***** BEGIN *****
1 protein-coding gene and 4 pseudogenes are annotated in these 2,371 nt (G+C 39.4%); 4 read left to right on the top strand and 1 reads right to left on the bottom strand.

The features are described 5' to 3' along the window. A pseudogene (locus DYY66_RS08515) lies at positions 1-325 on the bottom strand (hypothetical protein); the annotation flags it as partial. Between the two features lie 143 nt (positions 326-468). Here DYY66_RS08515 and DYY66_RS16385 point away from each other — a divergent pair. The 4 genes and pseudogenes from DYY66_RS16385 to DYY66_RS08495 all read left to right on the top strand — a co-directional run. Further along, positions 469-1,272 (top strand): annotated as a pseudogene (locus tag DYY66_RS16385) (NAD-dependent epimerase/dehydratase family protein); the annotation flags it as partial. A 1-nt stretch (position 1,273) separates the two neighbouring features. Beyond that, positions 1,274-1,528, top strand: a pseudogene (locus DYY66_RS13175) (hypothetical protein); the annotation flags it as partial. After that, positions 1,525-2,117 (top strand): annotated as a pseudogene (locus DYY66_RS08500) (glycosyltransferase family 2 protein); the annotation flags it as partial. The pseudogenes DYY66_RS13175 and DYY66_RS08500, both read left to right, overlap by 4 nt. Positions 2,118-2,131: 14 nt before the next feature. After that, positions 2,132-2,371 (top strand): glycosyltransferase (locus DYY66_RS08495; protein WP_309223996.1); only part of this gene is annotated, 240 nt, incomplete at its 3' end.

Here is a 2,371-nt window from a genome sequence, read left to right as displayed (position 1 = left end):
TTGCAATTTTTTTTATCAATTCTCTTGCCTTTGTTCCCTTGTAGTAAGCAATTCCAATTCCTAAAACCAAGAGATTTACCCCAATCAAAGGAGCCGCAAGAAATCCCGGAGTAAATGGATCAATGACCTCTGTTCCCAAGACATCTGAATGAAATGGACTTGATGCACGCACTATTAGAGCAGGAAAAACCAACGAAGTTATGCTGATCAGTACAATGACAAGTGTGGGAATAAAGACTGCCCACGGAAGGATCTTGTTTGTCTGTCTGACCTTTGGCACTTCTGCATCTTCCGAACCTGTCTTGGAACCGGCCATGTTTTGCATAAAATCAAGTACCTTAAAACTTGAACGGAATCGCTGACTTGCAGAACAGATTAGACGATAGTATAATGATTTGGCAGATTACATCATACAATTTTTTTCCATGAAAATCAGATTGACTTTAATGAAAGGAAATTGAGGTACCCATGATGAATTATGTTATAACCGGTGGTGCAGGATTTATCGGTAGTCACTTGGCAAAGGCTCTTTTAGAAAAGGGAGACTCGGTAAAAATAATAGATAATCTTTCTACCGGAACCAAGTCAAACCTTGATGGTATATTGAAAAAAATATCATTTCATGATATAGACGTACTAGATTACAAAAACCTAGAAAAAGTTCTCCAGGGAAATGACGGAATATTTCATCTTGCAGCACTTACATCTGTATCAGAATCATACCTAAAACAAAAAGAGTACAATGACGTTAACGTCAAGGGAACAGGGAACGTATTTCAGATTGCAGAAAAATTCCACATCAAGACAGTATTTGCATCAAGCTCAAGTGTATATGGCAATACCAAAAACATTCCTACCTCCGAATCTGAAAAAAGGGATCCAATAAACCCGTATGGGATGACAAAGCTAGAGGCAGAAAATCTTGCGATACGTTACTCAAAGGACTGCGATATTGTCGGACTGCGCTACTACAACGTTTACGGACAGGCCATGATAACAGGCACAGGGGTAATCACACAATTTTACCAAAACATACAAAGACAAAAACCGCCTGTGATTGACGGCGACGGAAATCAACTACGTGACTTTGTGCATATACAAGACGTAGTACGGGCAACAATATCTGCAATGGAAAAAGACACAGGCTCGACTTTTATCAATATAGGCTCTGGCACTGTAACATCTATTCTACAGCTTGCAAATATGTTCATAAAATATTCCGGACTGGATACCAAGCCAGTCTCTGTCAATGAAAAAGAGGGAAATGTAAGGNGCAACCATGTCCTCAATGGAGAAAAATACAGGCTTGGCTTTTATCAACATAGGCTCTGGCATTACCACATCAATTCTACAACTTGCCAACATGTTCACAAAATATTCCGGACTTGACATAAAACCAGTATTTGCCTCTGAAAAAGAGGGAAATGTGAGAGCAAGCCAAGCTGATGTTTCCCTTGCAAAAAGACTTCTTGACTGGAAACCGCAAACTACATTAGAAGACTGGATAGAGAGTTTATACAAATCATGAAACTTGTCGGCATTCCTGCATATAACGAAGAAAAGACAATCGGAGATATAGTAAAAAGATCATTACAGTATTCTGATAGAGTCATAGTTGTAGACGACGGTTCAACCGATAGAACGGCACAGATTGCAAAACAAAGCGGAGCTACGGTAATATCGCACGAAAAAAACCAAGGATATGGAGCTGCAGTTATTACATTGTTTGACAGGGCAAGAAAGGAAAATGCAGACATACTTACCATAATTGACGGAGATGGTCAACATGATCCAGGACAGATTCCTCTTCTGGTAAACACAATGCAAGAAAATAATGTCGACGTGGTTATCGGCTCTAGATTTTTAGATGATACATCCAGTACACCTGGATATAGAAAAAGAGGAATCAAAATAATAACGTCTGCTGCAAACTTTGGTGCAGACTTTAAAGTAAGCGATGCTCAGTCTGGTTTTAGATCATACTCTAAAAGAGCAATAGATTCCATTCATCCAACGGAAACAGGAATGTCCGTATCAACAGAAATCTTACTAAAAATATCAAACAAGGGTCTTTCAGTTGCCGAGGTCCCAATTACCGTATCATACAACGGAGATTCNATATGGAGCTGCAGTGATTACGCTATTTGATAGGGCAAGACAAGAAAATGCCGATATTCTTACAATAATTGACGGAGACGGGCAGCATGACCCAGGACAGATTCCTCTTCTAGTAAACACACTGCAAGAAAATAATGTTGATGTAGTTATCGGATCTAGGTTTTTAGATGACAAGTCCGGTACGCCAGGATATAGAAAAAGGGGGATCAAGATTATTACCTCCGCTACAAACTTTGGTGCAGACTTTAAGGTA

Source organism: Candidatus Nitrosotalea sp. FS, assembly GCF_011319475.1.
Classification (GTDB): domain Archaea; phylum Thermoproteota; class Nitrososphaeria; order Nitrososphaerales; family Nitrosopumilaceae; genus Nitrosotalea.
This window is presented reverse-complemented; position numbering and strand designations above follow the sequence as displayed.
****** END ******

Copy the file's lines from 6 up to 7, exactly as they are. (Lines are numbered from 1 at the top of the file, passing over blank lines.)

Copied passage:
Classification (GTDB): domain Archaea; phylum Thermoproteota; class Nitrososphaeria; order Nitrososphaerales; family Nitrosopumilaceae; genus Nitrosotalea.
This window is presented reverse-complemented; position numbering and strand designations above follow the sequence as displayed.